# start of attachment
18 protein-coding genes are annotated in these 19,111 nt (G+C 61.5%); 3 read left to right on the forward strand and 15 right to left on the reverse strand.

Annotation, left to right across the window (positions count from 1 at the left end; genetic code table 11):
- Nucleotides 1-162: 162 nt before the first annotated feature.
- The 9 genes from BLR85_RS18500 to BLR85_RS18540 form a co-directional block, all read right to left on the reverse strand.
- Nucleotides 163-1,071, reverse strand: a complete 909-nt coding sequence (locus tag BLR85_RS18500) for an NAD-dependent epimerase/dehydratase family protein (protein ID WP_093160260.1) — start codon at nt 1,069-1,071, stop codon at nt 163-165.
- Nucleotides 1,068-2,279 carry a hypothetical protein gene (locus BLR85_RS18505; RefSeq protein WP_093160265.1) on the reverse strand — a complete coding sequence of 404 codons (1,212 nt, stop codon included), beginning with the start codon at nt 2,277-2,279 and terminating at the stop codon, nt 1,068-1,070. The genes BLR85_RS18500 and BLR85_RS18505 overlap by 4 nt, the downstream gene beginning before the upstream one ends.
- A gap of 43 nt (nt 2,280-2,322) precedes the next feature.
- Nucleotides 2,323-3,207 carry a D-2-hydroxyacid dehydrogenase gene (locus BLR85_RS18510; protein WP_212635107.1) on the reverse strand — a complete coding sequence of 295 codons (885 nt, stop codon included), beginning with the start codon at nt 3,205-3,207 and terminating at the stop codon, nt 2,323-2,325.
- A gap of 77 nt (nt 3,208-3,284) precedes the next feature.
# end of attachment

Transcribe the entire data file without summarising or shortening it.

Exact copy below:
18 protein-coding genes are annotated in these 19,111 nt (G+C 61.5%); 3 read left to right on the forward strand and 15 right to left on the reverse strand.

Annotation, left to right across the window (positions count from 1 at the left end; genetic code table 11):
- Nucleotides 1-162: 162 nt before the first annotated feature.
- The 9 genes from BLR85_RS18500 to BLR85_RS18540 form a co-directional block, all read right to left on the reverse strand.
- Nucleotides 163-1,071, reverse strand: a complete 909-nt coding sequence (locus tag BLR85_RS18500) for an NAD-dependent epimerase/dehydratase family protein (protein ID WP_093160260.1) — start codon at nt 1,069-1,071, stop codon at nt 163-165.
- Nucleotides 1,068-2,279 carry a hypothetical protein gene (locus BLR85_RS18505; RefSeq protein WP_093160265.1) on the reverse strand — a complete coding sequence of 404 codons (1,212 nt, stop codon included), beginning with the start codon at nt 2,277-2,279 and terminating at the stop codon, nt 1,068-1,070. The genes BLR85_RS18500 and BLR85_RS18505 overlap by 4 nt, the downstream gene beginning before the upstream one ends.
- A gap of 43 nt (nt 2,280-2,322) precedes the next feature.
- Nucleotides 2,323-3,207 carry a D-2-hydroxyacid dehydrogenase gene (locus BLR85_RS18510; protein WP_212635107.1) on the reverse strand — a complete coding sequence of 295 codons (885 nt, stop codon included), beginning with the start codon at nt 3,205-3,207 and terminating at the stop codon, nt 2,323-2,325.
- A gap of 77 nt (nt 3,208-3,284) precedes the next feature.